How to Make a Juliet Cap Wedding Veil

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Happy Monday, DIYers! I have a different and GORGEOUS DIY tutorial for your today from my little sister, Heidi. Last year, she was married in a beautiful vintage-inspired wedding ceremony (you might remember the vintage inspired wedding mood board I made and her lovely bridal tea) and she made this stunning juliet cap veil herself. I’ve asked her to share how to make a juliet cap wedding veil with you today.

How to make a DIY juliet cap veil

Photo credit: Nathan Walker

How to make a DIY juliet cap veil

Photo credit: David Matthew Photography

Juliet Cap Veil DIY

What you’ll need:

  • 2m of wide fine mesh tulle
  • Lace applique or lace fabric and iron on applique material
  • Matching thread
  • Clear veil comb (michaels)
  • Beads (in my case pearls and Swarovski crystals from Michaels)
  • Cutting mat and rotary cutter


  1. Along one uncut side of the tulle find the centre of the fabric and mark with a pin.
  2. Using a measuring tape, measure the distance from one ear to the other on your head where you want the veil to sit.
  3. Mark each ear the measured distance from the centre pin.
  4. If you are using lace and iron on applique:
    1. Cut desired motifs from lace and iron on to applique paper
    2. Cut out appliques & peel off paper backing
  5. Place appliques on veil edge, ensuring symmetry from centre marking
  6. Iron on applique, using medium-low setting to avoid damaging tool.
  7. At ear markings, use matching thread to stitch loose running stitch from perpendicular to lace edge, gathering as much fabric as desired (mine was about 4-6”). Pull running stich tight to gather tulle and tie off thread (disguise in lace motif if possible)
  8. Use an overhand stitch to stitch comb top to centre on wrong side of veil.
  9. Try it on! You now have the veil shaped and the motif basically done. At this point you can adjust your gathering stitches to gather more or less fabric to get the perfect shape for your head. At this point I also added some motifs to either end of my lace applique so that it flowed nicely, ending on my shoulders.
  10. Once you’ve got exactly the shape and motif you like, you can cut it to desired length using your rotary cutter and mat. I went for finger tip length, about 42”.
    1. Fold tulle in half at the centre head marking and line up edges.
    2. Measure desired length from left to right along fold – mark.
    3. Measure same length from top fold to bottom along appliqued edge – mark.
    4. Mark as desired along circular edge of veil at same length.
    5. Mark or estimate curve to connect marked points and cut with rotary cutter.
    6. Re-cut edges as needed to smooth.
  11. Try it on again! Make sure it’s a good length and that you don’t notice any bumps in your cut.
  12. Sew beads onto applique as desired.

How to make a DIY juliet cap veil

Photo credit: Nathan Walker

How to make a DIY juliet cap veil

Photo credit: David Matthew Photography

How to make a DIY juliet cap veil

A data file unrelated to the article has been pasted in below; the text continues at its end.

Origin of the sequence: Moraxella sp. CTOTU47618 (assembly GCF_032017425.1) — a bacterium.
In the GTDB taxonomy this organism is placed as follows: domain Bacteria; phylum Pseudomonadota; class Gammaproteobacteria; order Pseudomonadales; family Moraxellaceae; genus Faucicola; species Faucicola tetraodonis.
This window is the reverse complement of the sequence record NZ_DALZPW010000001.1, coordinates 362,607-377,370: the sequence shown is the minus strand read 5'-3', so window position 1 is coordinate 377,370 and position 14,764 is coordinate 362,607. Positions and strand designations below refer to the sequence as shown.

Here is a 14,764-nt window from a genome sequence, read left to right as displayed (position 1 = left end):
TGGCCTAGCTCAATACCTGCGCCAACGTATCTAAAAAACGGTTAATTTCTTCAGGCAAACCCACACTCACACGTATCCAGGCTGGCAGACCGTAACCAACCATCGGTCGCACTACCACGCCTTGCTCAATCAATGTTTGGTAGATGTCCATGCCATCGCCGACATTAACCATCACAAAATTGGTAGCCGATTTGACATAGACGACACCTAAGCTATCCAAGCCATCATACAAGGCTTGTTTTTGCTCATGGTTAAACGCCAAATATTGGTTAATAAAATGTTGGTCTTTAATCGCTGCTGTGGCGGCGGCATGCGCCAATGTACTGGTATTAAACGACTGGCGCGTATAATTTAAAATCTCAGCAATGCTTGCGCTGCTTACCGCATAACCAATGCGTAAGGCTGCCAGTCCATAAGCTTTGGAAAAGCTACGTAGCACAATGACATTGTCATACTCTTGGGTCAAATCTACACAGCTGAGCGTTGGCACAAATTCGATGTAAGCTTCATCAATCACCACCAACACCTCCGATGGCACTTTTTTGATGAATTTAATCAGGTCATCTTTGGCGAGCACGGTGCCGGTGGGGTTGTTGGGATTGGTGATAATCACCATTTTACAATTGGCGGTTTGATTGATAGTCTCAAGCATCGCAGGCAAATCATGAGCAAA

Photo credit: Nathan Walker

Thanks so much for sharing this absolutely stunning bridal DIY, sis! We’ll also share with you soon how Heidi’s bridal bouquets were made out of DIY fabric flowers and embellishments.

Thank you, Edmonton photographers Nathan Walker & David Matthew Photography for allowing us to share your beautiful photos of my sister’s special day here.


  1. Gorgeous! I always wish I’d had a bit more time to work on my wedding dress and veil, which were quite simple and lacked detail.

    Your sister was a truly beautiful bride!

  2. Just wondering how much this all cost, to compare the price of making vs. buying from someone on Etsy. Also, about how long did it take to make? Would you say this is a beginner-level project (I don’t have much experience using applique) or a little more advanced?

    It looks stunning, I am so impressed. Thank you!

    1. Hi, Jen! Here’s what my sister says about her veil: The total cost including my Swarovski crystal beads, combs, tulle, and applique iron on was about $50, give or take. However, we used leftover lace from my dress. If you have to buy full appliques or more lace it would probably increase the cost by $20-30. So it’s about 50-70% off of even the cheapest etsy veils – in my mind well worth it. As I can recall, this is the first time I’ve done applique and it went very smoothly. I’d say its a fairly beginner project, obviously easier if you have a little bit of a sewing background. Hope that helps! Oh, and the basic shape and lace took about 30 min, the heading took an hour or two. So I’d say about 2-3 hours total.

  3. Hello! Beautiful, beautiful veil! 🙂 I was just wondering where the comb was sewn into? Was it in the center of the middle applique?

    1. Hi! Sister here! :). Yes, I just sewed it in under the middle of the appliqué with a really basic overhand stitch. Another method I considered is two smaller combs that go right by your ears but for this style I found the bigger centre comb worked well!

    1. Hi Lidia,

      No shaping there with cutting. The shape is created by gathering the veil where your ears are. The cut itself is straight. The whole veil when cut will look roughly like a big half circle, the part that goes over the head is the straight edge.

      Hope that helps!

  4. Thanks a million for taking the time to make this beautiful tutorial! I’m actually going to take a stab at it for making one for my 19″ vintage bride doll who is sadly missing her veil. It seems fairly simple (gulp). Doll-sized Combs might be a problem but I can always used a pearl-topped straight pin and jam it into her head haha. Anyway, thanks again to you both for sharing your veil- making techniques; it’s very helpful to all sorts of people!

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